Why Monterey Park Has A Hard Time Recruiting Asian Police Officers Bob Hung is the only Mandarin-speaking officer on patrol in Monterey Park, Calif., which is half Chinese. NPR's Rachel Martin talks to Hung about why it is so difficult to recruit Asian officers.
NPR logo

Why Monterey Park Has A Hard Time Recruiting Asian Police Officers

  • Download
  • <iframe src="https://www.npr.org/player/embed/480820156/480820157" width="100%" height="290" frameborder="0" scrolling="no" title="NPR embedded audio player">
  • Transcript
Why Monterey Park Has A Hard Time Recruiting Asian Police Officers

Why Monterey Park Has A Hard Time Recruiting Asian Police Officers

Why Monterey Park Has A Hard Time Recruiting Asian Police Officers

  • Download
  • <iframe src="https://www.npr.org/player/embed/480820156/480820157" width="100%" height="290" frameborder="0" scrolling="no" title="NPR embedded audio player">
  • Transcript

Bob Hung is the only Mandarin-speaking officer on patrol in Monterey Park, Calif., which is half Chinese. NPR's Rachel Martin talks to Hung about why it is so difficult to recruit Asian officers.

RACHEL MARTIN, HOST:

Like a good Chinese son, Bob Hung's parents expected him to grow up to be a doctor, a lawyer, maybe an accountant. Instead, much to his parents' disappointment, he became a cop. In fact, Bob Hung is a sergeant and the only Mandarin-speaking officer on patrol in the city of Monterey Park in Los Angeles County.

Monterey Park is home to the largest percentage of Chinese-Americans in the country, nearly 50 percent of the population. The department there is working to bring more Chinese speakers in. And it's not an easy task. Bob Hung joins us now. Thanks so much for being with us.

BOB HUNG: Glad to be here.

MARTIN: So with such a large Asian population, especially Chinese speakers, it would seem like not a tough thing to be able to recruit Mandarin-speaking police officers. But it is. How come?

HUNG: Well, the reason there's - culturally, there's a lot of barriers to overcome. You know, a lot of our families were raised to go towards a white-collar work. And blue-collar work or public safety is not something that we are pushed or encouraged to pursue.

MARTIN: So how did this become a career path that you decided was a good fit for you?

HUNG: You know, it was a little bit of a journey for me to follow the path of law enforcement. You know, like, I wanted to fulfill my parents' dreams of coming here to the United States and obtaining an education. After graduating from the University of California, Irvine, you know, I pursued, you know, finance and economics. And I tried those fields for a couple of years.

And I just was not happy. Every single morning, I'd wake up and question myself why I was following this career path that wasn't happy?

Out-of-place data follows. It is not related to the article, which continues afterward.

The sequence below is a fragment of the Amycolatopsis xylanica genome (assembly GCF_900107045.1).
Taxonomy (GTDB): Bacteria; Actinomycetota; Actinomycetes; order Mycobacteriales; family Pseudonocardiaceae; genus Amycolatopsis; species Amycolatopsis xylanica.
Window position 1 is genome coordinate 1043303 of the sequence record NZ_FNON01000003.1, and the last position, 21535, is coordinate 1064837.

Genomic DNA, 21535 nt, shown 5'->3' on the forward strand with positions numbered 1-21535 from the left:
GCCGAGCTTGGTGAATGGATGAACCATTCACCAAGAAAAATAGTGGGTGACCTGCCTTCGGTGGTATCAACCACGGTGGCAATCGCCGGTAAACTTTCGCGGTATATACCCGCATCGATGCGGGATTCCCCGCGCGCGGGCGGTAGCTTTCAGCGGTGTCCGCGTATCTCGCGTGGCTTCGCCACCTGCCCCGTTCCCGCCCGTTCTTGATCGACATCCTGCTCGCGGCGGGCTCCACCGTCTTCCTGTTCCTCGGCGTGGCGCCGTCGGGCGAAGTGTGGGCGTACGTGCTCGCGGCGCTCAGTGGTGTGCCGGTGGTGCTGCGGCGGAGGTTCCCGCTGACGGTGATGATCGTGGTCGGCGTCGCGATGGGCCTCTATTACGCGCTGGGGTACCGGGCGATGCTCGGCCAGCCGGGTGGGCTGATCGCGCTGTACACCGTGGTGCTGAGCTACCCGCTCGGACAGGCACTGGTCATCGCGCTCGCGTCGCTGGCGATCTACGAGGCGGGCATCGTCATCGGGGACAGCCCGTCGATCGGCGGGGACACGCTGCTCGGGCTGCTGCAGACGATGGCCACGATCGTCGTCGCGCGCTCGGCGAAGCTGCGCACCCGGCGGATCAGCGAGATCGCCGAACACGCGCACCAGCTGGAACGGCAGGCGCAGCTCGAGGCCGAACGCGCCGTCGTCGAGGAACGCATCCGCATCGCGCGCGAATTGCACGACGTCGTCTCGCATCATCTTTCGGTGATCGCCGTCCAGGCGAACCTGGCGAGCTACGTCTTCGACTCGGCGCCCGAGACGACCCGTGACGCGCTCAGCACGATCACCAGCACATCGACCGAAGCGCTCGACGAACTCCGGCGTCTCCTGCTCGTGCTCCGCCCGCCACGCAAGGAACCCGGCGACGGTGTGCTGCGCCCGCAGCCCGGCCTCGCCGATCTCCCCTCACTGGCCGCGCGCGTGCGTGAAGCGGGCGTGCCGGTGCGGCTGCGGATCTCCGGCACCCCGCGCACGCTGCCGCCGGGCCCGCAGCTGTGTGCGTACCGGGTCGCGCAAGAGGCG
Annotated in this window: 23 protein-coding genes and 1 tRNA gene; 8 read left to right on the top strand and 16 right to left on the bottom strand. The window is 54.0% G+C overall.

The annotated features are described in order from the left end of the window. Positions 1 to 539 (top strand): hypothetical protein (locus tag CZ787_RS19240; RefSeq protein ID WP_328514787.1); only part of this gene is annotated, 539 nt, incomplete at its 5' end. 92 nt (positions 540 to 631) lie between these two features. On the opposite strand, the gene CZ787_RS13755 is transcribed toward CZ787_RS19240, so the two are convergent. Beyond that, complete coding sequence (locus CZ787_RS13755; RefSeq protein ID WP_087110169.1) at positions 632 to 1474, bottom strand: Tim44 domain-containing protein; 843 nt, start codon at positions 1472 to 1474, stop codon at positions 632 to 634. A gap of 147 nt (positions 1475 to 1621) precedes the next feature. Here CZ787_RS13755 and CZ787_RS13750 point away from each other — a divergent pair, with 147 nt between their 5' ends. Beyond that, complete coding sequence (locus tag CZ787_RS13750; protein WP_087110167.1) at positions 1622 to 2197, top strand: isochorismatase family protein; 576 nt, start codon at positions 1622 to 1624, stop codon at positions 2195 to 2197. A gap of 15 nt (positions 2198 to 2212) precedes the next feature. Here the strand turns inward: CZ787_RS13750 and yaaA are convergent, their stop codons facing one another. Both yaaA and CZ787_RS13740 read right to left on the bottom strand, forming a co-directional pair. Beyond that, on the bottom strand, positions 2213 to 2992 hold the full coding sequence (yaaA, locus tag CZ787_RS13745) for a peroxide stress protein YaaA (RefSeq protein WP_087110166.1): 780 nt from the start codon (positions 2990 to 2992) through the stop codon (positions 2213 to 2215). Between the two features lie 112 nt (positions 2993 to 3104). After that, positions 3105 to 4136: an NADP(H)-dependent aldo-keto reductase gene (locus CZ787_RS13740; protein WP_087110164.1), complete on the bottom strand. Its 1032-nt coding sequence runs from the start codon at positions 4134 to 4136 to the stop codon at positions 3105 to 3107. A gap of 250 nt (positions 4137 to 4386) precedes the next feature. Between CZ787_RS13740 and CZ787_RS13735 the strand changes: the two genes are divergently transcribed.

MARTIN: So what did your parents say when you told them for the first time that you wanted to be a police officer?

HUNG: Well, you know, they were a little bit in shock. My uncle even offered to pay for my law degree. But at the time, you know, I wasn't interested. And once my heart was set on pursuing law enforcement, I told my parents that this is the path I wanted to pursue. I told them that I truly believed in bridging the cultural and language gap between the immigrant population.

And I believed I had the ability to do that.

MARTIN: I understand your mom in particular had a lot of hang-ups about this kind of work. What were they? What were her specific reservations?

HUNG: Well, I think a lot of it has to do with her cultural experiences in Taiwan. And in Taiwan, you know, law enforcement is not viewed upon the same way as it is in the United States. So a lot of her cultural, possibly biases, almost carried over.

You know, the fact that law enforcement academy recruits have to shave their heads gave a connotation of either you're a gang member or you're a prisoner or you're a soldier. In addition to that, in Asia, in the past, mainly, there's a lot of corruption tied to law enforcement.

MARTIN: What happened when you got onto the force and you started getting out into communities and you were able to talk with residents in their native language? How did they respond to you?

HUNG: I do see a sign of relief or a sign of connection. I think it eases a lot of the tension and apprehension. And so it brings a sense, I think, of relief a lot of times when there is someone who's able to, at a minimum, communicate with them.

MARTIN: Are you a better cop because you can engage with residents in their - in Mandarin, in their native language?

HUNG: You know, I don't think it makes me a better police officer. But I think it does allow the agency in really following one of the main theories of law enforcement. And that is community policing. You know, in community policing, it's about engaging the community, and one big part of that is the language.

MARTIN: What does your mom think now?

HUNG: I think she's proud. She has come to accept the fact that this is my chosen career path. And she's proud that I'm serving the community of Monterey Park.

MARTIN: Police Sergeant Bob Hung of Monterey Park, Calif. Thanks so much for talking with us.

HUNG: Thank you, Rachel.

Copyright © 2016 NPR. All rights reserved. Visit our website terms of use and permissions pages at www.npr.org for further information.

NPR transcripts are created on a rush deadline by Verb8tm, Inc., an NPR contractor, and produced using a proprietary transcription process developed with NPR. This text may not be in its final form and may be updated or revised in the future. Accuracy and availability may vary. The authoritative record of NPR’s programming is the audio record.